Ultimately, the conversion of tacit information into explicit information is about the identification of the specific attributes and characteristics that influence the situation. From there it’s a hop, skip, and a jump to getting to a formula that can be used to create a quick assessment of a situation given a relatively complex situation. The process of converting tacit into explicit information is the process of converting intuition into a repeatable formula. That isn’t to say that the process will be easy nor that everyone will like it. Ashenfelter converted the tacit knowledge about the impact of weather to the value of wine in the future. His algorithm has a 90% correlation to the price of wine in the future but wine connoisseurs were quite unhappy about this. That doesn’t mean that it wasn’t still the right thing to do. It converted what the industry implicitly knew into a very repeatable formula – which is a good thing.

The Specifics

In parting I’d love to leave with the specific heuristics, biases, and effects mentioned in the book (along with a few that were just related thoughts) and my own definitions for them.


  • Availability Heuristic – We believe that things which are easier for us to retrieve in our minds are more frequent.
  • Affect Heuristic – Your likes and dislikes sway your perception of the entire system. If you like the benefits of a technology, you’ll deemphasize the risks.


  • Imaginability Bias – We assess the frequency of a class of events based on the retrievability of a few instances (See Availability Heuristic)
  • Hindsight Bias (“I knew it all along” effect) – We believe that we remember our past well, however, our memories are subject to reevaluation when we learn something new. We tend to believe that our previous perceptions match our current perceptions.
  • Confirmation Bias [From Sources of Power]– We tend to seek and be aware of information that confirms our position rather than refutes it.


  • Priming Effect – The effect of priming someone with some information to cause a temporary bias in responses. Sales people are taught to get their prospects saying ‘Yes’ to lead them to say yes when asked if they want to buy.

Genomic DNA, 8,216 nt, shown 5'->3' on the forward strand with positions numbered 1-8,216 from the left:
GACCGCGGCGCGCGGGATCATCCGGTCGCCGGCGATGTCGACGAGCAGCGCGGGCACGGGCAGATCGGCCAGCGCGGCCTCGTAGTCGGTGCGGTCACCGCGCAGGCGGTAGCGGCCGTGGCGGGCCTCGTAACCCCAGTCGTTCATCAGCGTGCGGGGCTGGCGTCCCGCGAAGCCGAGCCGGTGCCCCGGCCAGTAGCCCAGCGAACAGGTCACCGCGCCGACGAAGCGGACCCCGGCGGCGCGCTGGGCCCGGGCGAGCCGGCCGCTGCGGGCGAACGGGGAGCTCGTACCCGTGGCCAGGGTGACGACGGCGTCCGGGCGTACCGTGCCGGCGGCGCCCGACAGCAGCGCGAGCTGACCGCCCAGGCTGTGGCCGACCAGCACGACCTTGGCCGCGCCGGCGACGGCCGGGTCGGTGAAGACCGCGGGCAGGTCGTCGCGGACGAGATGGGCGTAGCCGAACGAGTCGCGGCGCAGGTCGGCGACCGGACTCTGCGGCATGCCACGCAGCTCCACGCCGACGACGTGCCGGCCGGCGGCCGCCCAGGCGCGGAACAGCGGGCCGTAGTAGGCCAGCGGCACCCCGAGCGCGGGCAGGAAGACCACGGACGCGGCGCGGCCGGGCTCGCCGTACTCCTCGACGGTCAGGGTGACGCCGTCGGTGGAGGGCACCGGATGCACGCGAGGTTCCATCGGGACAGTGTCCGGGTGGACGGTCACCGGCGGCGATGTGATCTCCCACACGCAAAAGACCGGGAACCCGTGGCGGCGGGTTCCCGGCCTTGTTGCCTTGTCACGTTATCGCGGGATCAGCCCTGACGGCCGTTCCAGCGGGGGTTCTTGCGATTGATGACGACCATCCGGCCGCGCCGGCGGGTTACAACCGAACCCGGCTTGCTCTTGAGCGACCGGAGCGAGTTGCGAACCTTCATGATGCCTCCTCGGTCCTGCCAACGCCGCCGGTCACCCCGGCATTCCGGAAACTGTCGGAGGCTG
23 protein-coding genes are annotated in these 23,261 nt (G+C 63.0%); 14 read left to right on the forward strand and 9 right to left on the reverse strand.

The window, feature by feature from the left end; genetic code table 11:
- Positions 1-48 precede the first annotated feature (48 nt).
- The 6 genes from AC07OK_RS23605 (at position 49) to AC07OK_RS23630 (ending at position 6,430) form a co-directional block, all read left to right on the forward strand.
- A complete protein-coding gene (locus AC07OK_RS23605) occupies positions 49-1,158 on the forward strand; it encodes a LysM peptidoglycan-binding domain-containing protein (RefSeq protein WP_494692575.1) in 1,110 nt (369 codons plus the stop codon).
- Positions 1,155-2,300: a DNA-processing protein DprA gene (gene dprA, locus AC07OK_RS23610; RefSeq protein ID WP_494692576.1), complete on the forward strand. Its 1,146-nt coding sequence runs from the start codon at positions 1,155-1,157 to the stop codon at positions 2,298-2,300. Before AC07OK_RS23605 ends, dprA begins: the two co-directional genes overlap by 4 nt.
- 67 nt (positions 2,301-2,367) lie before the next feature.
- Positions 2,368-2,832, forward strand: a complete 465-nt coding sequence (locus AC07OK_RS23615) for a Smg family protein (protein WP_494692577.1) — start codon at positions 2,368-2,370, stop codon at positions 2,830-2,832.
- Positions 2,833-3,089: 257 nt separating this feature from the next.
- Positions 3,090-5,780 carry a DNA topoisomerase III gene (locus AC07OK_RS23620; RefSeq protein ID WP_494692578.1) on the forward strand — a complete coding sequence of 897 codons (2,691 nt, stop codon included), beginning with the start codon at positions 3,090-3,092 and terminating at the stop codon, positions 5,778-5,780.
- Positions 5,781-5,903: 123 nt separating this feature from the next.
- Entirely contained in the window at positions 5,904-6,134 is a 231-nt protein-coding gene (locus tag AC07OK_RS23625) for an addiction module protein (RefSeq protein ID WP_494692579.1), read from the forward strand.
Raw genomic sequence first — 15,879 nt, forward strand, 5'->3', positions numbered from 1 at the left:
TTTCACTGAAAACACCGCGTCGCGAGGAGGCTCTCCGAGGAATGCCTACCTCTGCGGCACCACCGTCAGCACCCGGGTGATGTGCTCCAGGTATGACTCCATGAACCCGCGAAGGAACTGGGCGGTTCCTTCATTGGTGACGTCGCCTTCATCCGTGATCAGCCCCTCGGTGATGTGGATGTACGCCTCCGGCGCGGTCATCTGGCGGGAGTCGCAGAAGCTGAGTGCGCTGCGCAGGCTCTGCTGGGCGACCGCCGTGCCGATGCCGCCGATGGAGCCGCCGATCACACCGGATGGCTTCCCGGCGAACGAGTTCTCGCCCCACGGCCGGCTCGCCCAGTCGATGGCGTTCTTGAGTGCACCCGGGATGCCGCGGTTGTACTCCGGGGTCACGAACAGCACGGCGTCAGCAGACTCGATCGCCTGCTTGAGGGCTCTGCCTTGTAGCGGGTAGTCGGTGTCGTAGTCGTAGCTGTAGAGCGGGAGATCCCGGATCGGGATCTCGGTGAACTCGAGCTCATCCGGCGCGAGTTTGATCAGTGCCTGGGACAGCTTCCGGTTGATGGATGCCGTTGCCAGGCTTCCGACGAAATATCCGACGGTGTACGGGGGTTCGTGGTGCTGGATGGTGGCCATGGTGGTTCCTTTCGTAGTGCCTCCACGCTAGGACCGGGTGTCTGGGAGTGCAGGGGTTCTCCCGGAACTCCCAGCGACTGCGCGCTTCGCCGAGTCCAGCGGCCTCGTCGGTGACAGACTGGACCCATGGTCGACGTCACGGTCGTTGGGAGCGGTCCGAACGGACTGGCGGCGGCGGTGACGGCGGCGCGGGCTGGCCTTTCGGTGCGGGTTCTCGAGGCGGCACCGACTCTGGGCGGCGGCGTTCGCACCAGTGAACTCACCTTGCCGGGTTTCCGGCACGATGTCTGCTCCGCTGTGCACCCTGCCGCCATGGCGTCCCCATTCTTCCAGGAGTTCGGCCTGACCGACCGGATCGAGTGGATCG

• Halo Effect – The tendency to view all aspects of a person favorably or disfavorably based on a very narrow interaction. Consider your perceptions of a person that was volunteering with a cause you liked. You’re more likely to believe that person is good – with insufficient background.
  • Framing Effect – A decision can be framed (presented) in a way more likely to lead to one outcome over another. Consider a discount for cash or a surcharge for credit. One will cause a negative emotional reaction (surcharge for credit). The framing will drive behavior towards paying with cash.
  • Exposure Effect – If we’re exposed to something – even briefly and unconsciously – it will have an impact on us. (See Subliminal stimuli @ Wikipedia)
  • Illusory Correlation Effect – The impact of randomly occurring stimuli being erroneously correlated in a person’s mind.
  • Ego-Depleted Effect – In sugar deprived situations the increased tendency to make intuitive errors. i.e. System 2 doesn’t get engaged.
  • Anchoring Effect – The effect of presenting a person with an initial value from which they will adjust their perception. Adjustments are frequently insufficient and therefore anchoring creates bias in the perception of the person.
  • Above Average Effect – The belief, with moderate skill, that the person has above average skill. E.g. 90% of the people believe they’re above-average drivers.
  • Endowment Effect – The resistance of a person to trade something that they have. Possessions have a higher value than what would be paid to acquire them. Exceptions are those items held “for exchange” like money.
  • Possibility Effect – The tendency of people to weight small possibilities with more weight than would be statistically appropriate.
  • Certainty Effect – The tendency for people to weight certainty with greater emphasis than it should be when compared to a near certainty.
  • Disposition Effect – The bias in investments to sell winning stocks when compared to loosing stocks.
  • Polarization Effect [from Unknown] – The tendency to be prone to one result or the other and not a moderated answer. A bias away from indifference.

So Read It Already

If you’ve managed to plow your way through to this point in the post… You need to pickup – and read – Thinking, Fast and Slow.